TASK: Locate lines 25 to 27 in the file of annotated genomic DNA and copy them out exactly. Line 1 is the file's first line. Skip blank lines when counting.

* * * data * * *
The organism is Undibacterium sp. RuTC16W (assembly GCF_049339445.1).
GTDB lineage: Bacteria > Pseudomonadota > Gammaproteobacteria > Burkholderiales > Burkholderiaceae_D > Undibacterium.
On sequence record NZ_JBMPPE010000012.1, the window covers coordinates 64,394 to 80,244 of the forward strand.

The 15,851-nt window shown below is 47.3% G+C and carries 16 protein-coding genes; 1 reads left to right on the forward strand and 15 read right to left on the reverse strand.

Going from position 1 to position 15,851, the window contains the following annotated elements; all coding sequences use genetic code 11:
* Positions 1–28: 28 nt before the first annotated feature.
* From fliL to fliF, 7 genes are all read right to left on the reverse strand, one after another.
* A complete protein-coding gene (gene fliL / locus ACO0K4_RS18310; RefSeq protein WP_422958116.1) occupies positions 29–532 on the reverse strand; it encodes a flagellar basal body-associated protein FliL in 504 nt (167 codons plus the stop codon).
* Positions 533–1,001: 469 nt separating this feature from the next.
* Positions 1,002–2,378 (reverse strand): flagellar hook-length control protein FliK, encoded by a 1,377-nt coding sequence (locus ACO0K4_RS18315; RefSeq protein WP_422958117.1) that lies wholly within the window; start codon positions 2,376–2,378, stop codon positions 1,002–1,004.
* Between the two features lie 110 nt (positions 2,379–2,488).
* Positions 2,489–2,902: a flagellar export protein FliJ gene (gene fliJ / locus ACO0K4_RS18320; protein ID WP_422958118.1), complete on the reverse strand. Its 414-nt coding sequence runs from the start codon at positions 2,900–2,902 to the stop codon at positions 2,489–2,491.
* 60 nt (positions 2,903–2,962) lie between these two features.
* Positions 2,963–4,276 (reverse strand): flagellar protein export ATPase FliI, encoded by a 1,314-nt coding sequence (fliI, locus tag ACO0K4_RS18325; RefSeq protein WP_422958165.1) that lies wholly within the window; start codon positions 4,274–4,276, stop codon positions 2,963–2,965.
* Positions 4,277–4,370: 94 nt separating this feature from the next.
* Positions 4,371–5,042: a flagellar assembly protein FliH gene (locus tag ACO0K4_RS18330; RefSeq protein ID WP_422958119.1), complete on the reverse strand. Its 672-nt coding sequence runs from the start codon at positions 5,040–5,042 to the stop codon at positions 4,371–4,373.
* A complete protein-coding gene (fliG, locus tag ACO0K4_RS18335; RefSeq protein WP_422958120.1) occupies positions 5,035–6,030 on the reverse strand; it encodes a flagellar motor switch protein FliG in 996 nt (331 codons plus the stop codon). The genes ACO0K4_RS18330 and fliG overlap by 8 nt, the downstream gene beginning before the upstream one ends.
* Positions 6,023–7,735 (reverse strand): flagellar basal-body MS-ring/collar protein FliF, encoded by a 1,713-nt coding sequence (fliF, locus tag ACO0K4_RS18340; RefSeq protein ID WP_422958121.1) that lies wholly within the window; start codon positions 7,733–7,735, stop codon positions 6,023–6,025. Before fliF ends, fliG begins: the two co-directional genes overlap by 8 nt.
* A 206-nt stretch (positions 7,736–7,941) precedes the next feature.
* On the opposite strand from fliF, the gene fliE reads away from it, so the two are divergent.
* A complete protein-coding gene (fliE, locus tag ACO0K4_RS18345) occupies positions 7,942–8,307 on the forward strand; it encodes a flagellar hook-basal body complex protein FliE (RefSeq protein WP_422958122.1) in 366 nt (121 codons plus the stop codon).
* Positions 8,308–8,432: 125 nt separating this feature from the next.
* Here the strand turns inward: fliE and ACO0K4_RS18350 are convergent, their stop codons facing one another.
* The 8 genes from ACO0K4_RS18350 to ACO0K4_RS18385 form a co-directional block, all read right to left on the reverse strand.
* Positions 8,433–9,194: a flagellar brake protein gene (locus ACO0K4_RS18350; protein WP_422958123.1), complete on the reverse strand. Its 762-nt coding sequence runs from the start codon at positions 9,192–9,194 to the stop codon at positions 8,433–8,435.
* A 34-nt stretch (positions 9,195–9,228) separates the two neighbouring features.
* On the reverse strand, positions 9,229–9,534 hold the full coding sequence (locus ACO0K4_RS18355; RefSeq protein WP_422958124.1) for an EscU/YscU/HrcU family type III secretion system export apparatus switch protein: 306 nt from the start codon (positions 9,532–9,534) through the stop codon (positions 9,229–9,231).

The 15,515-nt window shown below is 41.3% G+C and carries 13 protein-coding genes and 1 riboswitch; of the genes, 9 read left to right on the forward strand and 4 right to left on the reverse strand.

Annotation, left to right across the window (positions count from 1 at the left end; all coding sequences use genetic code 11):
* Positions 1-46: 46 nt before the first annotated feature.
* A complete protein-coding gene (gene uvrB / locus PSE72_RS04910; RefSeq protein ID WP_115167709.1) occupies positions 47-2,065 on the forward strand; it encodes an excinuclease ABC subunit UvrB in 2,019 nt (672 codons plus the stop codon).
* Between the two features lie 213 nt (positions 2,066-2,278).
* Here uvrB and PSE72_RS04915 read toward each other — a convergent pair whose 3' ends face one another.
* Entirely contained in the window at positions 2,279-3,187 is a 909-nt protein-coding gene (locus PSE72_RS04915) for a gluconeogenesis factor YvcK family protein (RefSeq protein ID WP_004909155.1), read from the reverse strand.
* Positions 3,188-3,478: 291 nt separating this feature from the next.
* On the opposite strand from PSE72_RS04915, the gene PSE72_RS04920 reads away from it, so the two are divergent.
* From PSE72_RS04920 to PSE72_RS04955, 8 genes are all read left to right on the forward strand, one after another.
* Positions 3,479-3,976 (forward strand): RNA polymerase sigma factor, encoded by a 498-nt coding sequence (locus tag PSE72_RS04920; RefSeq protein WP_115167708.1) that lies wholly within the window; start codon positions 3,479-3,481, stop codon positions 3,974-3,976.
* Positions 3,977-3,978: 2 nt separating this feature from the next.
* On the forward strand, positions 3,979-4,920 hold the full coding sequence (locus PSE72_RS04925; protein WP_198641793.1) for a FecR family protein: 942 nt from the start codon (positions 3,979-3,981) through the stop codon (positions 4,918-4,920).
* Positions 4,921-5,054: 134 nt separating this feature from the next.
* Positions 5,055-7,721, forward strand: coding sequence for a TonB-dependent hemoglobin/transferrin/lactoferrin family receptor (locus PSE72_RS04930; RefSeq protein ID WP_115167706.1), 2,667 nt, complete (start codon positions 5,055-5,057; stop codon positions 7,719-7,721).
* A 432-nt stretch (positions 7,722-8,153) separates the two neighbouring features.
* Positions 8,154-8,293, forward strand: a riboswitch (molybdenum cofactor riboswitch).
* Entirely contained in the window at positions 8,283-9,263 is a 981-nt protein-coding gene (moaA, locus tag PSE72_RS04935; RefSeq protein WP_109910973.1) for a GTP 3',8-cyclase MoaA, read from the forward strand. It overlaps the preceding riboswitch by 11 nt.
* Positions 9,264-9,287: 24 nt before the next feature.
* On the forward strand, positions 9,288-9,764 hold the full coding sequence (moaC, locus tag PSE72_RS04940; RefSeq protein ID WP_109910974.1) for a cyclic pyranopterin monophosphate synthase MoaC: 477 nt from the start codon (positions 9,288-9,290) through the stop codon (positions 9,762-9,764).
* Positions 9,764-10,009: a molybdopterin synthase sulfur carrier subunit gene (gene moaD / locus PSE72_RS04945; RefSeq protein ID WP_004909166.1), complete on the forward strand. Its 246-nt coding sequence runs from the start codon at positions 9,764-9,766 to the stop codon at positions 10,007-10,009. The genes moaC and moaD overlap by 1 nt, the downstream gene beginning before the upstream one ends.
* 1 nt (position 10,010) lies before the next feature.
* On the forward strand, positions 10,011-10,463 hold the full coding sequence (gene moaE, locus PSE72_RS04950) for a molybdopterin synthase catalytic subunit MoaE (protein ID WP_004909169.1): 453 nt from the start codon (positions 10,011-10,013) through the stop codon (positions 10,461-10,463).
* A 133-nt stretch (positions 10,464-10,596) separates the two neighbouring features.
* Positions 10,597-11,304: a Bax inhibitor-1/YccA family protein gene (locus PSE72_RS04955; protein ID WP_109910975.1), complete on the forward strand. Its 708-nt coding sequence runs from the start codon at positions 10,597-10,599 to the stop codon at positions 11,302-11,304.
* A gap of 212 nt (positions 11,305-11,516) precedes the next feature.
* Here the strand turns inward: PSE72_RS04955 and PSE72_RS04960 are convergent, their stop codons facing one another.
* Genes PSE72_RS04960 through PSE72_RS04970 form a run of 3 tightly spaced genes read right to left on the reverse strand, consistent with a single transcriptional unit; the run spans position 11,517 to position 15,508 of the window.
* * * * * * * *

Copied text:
* Positions 8,433–9,194: a flagellar brake protein gene (locus ACO0K4_RS18350; protein WP_422958123.1), complete on the reverse strand. Its 762-nt coding sequence runs from the start codon at positions 9,192–9,194 to the stop codon at positions 8,433–8,435.
* A 34-nt stretch (positions 9,195–9,228) separates the two neighbouring features.
* On the reverse strand, positions 9,229–9,534 hold the full coding sequence (locus ACO0K4_RS18355; RefSeq protein WP_422958124.1) for an EscU/YscU/HrcU family type III secretion system export apparatus switch protein: 306 nt from the start codon (positions 9,532–9,534) through the stop codon (positions 9,229–9,231).